More evidence has emerged that the stop-smoking drug Chantix slightly raises the risk of heart problems.

The latest analysis of Chantix’s heart risks was published in CMAJ, also known as the Canadian Medical Association Journal. 

Researchers from Johns Hopkins University, Wake Forest University and University of East Anglia reviewed accounts of heart problems among 8,216 participants in 14 previously conducted stop-smoking trials, all but one of which excluded people with a history of heart disease.

As MedPage Today reports, their analysis found that 1.06 percent, or 52, of the 4,908 participants treated with Chantix reported serious adverse cardiovascular results, versus  0.82 percent, or 27, of the 3,308 given placebos.

Dr. Sonal Singh of Johns Hopkins, the lead author, acknowledged that the percentage of participants who suffered serious heart side effects was low. However, based on accounts that 7 million people in the U.S. used Chantix last year, he estimated that 62,500 cardiac events were linked to the drug. “That is not a small number,” he said.

Last month the Food and Drug Administration said it planned to change the label of the Pfizer Inc. drug, known generically as varenicline, to reflect its cardiac risk based on another study of 700 smokers with cardiovascular disease. That study showed that though the pill was effective in helping people quit smoking for as long as a year, it also slightly raised the likelihood of suffering serious cardiac effects.

In an accompanying commentary in CMAJ, Dr. J. Taylor Hays, an associate professor of medicine at the Mayo Clinic who has received research support from Pfizer to study Chantix and whose studies were included in the new analysis, wrote  that the heart problems associated with the drug are low. He added that the risks are “greatly outweighed by the benefits of diminishing the truly ‘heartbreaking’ effects of smoking.”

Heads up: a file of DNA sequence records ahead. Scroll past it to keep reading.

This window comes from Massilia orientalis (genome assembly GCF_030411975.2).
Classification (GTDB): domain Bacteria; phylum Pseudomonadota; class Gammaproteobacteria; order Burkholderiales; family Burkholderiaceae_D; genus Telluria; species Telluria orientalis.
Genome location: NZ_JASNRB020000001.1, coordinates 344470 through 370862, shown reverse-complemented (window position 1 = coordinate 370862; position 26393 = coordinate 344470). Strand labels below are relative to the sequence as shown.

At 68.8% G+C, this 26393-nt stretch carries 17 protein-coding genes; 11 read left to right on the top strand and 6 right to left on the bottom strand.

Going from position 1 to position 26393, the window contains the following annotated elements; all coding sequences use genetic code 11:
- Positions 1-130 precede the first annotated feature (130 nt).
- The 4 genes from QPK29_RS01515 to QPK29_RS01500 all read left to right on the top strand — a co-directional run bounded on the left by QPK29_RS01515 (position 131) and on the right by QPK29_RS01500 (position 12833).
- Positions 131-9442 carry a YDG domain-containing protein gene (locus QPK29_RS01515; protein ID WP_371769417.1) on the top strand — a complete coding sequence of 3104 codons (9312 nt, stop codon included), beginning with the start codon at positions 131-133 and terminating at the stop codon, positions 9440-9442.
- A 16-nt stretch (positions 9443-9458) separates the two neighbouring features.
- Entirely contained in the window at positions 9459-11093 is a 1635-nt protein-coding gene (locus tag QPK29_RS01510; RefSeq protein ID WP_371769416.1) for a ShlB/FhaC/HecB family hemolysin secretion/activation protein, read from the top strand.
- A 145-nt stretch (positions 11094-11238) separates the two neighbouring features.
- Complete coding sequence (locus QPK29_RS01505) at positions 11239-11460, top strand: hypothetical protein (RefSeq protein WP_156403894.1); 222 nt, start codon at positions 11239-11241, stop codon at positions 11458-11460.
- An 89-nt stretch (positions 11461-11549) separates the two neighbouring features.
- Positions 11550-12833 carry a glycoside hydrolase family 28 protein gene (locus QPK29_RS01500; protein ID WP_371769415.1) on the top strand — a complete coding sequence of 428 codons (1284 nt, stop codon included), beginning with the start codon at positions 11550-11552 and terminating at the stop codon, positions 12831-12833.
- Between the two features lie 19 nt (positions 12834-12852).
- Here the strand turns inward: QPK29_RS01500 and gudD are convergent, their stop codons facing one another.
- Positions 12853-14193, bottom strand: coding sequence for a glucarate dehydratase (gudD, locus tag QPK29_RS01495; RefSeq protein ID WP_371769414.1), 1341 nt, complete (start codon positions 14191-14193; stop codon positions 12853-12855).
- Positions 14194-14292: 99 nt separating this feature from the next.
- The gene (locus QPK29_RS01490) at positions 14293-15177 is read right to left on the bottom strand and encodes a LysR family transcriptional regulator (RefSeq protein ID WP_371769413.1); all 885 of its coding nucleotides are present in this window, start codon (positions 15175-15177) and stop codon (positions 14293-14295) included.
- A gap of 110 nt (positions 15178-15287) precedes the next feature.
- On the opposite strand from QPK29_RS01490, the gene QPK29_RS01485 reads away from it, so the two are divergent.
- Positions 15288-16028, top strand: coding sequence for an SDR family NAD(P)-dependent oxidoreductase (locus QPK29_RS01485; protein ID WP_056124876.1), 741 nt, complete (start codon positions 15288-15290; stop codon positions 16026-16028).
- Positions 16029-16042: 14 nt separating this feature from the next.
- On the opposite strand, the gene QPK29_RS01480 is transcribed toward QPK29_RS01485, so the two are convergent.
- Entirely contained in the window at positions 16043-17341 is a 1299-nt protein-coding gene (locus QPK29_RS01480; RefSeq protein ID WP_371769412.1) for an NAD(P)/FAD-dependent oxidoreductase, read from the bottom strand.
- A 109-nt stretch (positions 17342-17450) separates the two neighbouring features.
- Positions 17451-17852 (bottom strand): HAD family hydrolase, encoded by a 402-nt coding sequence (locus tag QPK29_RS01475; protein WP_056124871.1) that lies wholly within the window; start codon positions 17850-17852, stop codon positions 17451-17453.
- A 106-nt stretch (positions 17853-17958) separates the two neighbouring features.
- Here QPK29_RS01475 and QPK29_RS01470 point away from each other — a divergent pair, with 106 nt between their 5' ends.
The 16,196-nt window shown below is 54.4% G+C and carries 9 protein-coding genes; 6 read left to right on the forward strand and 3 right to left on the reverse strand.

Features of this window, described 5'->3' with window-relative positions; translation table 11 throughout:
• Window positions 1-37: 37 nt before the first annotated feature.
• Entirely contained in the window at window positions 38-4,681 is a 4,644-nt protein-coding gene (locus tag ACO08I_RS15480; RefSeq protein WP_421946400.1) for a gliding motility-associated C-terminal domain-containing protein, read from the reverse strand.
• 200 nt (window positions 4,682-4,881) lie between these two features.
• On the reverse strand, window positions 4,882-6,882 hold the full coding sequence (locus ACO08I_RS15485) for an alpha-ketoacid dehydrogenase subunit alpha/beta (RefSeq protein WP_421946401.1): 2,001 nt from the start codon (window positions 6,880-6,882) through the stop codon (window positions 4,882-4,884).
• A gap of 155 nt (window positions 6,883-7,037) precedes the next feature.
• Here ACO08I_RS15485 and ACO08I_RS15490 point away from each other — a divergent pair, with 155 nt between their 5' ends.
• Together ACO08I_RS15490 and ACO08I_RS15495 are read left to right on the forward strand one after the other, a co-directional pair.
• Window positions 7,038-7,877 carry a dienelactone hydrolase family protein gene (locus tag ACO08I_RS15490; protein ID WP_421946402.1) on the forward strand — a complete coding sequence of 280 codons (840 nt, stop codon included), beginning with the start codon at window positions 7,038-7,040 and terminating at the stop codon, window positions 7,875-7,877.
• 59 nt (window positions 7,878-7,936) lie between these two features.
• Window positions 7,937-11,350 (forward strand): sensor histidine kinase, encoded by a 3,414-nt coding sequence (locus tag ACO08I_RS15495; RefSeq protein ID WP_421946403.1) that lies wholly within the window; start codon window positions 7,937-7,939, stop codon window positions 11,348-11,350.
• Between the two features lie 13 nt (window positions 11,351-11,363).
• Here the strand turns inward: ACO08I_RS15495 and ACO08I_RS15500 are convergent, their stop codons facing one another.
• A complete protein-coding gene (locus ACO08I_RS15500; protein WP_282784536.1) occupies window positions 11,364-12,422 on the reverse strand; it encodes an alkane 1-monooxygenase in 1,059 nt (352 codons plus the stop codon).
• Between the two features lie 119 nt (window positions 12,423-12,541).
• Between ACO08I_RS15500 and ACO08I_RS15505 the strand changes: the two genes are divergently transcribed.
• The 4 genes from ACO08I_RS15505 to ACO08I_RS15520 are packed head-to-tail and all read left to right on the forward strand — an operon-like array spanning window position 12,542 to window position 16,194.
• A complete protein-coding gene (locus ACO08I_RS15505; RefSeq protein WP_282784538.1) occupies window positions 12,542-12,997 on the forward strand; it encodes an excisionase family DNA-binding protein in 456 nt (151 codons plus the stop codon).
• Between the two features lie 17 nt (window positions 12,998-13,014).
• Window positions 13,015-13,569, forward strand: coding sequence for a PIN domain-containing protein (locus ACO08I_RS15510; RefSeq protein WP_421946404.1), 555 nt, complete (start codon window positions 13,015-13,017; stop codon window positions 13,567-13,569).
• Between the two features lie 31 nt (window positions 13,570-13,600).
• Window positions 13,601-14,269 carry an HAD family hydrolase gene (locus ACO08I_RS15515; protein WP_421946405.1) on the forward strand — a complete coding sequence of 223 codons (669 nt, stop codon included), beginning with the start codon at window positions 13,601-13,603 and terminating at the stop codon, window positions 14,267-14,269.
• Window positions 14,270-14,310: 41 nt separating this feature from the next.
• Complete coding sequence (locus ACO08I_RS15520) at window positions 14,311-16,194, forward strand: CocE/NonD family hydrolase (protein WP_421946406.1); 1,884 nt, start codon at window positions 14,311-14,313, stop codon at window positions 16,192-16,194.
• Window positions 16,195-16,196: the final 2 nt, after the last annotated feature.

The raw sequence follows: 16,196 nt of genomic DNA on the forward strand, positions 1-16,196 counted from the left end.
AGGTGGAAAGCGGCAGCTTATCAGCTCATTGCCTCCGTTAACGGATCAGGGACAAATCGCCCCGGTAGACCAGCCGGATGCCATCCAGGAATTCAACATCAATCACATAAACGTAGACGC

Pfizer, in a statement, questioned the reliability of the results of the new analysis and said the drug remains “an effective and appropriate treatment option for adult smokers wanting to quit.”

In December, FairWarning reported that an FDA official expressed concerns about the potential heart effects of Chantix at least as far back as 2006.

FairWarning also reported that Pfizer failed in its years of clinical trials to test Chantix on the mentally ill or those with a recent history of depression — even though millions of smokers suffer from psychiatric problems. Since the drug was approved in May, 2006, thousands of Chantix users have suffered serious psychiatric events, including, suicides and depression. The drug carries a black box warning, the FDA’s strongest safety alert.


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